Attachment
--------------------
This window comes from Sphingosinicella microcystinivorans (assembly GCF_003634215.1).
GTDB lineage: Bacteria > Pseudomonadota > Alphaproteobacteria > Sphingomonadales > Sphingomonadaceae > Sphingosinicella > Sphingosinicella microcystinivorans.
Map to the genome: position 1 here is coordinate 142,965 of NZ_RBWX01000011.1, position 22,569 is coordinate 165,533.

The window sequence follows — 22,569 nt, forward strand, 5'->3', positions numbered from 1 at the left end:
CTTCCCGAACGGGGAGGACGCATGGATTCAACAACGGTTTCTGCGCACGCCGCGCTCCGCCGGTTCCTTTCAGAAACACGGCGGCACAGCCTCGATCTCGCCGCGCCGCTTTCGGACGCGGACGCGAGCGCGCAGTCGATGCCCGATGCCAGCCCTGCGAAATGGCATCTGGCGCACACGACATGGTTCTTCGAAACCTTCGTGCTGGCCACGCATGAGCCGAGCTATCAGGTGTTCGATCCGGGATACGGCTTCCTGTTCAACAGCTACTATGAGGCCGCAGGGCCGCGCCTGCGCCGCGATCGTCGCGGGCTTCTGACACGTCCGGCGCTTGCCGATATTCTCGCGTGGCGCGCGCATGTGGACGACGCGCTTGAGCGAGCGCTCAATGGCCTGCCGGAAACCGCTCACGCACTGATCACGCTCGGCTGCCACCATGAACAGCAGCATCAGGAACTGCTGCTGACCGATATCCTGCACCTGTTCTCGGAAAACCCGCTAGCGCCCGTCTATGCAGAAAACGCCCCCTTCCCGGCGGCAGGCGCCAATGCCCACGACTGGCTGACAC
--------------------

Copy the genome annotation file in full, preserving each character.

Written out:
This window comes from Sphingosinicella microcystinivorans (assembly GCF_003634215.1).
GTDB lineage: Bacteria > Pseudomonadota > Alphaproteobacteria > Sphingomonadales > Sphingomonadaceae > Sphingosinicella > Sphingosinicella microcystinivorans.
Map to the genome: position 1 here is coordinate 142,965 of NZ_RBWX01000011.1, position 22,569 is coordinate 165,533.

The window sequence follows — 22,569 nt, forward strand, 5'->3', positions numbered from 1 at the left end:
CTTCCCGAACGGGGAGGACGCATGGATTCAACAACGGTTTCTGCGCACGCCGCGCTCCGCCGGTTCCTTTCAGAAACACGGCGGCACAGCCTCGATCTCGCCGCGCCGCTTTCGGACGCGGACGCGAGCGCGCAGTCGATGCCCGATGCCAGCCCTGCGAAATGGCATCTGGCGCACACGACATGGTTCTTCGAAACCTTCGTGCTGGCCACGCATGAGCCGAGCTATCAGGTGTTCGATCCGGGATACGGCTTCCTGTTCAACAGCTACTATGAGGCCGCAGGGCCGCGCCTGCGCCGCGATCGTCGCGGGCTTCTGACACGTCCGGCGCTTGCCGATATTCTCGCGTGGCGCGCGCATGTGGACGACGCGCTTGAGCGAGCGCTCAATGGCCTGCCGGAAACCGCTCACGCACTGATCACGCTCGGCTGCCACCATGAACAGCAGCATCAGGAACTGCTGCTGACCGATATCCTGCACCTGTTCTCGGAAAACCCGCTAGCGCCCGTCTATGCAGAAAACGCCCCCTTCCCGGCGGCAGGCGCCAATGCCCACGACTGGCTGACAC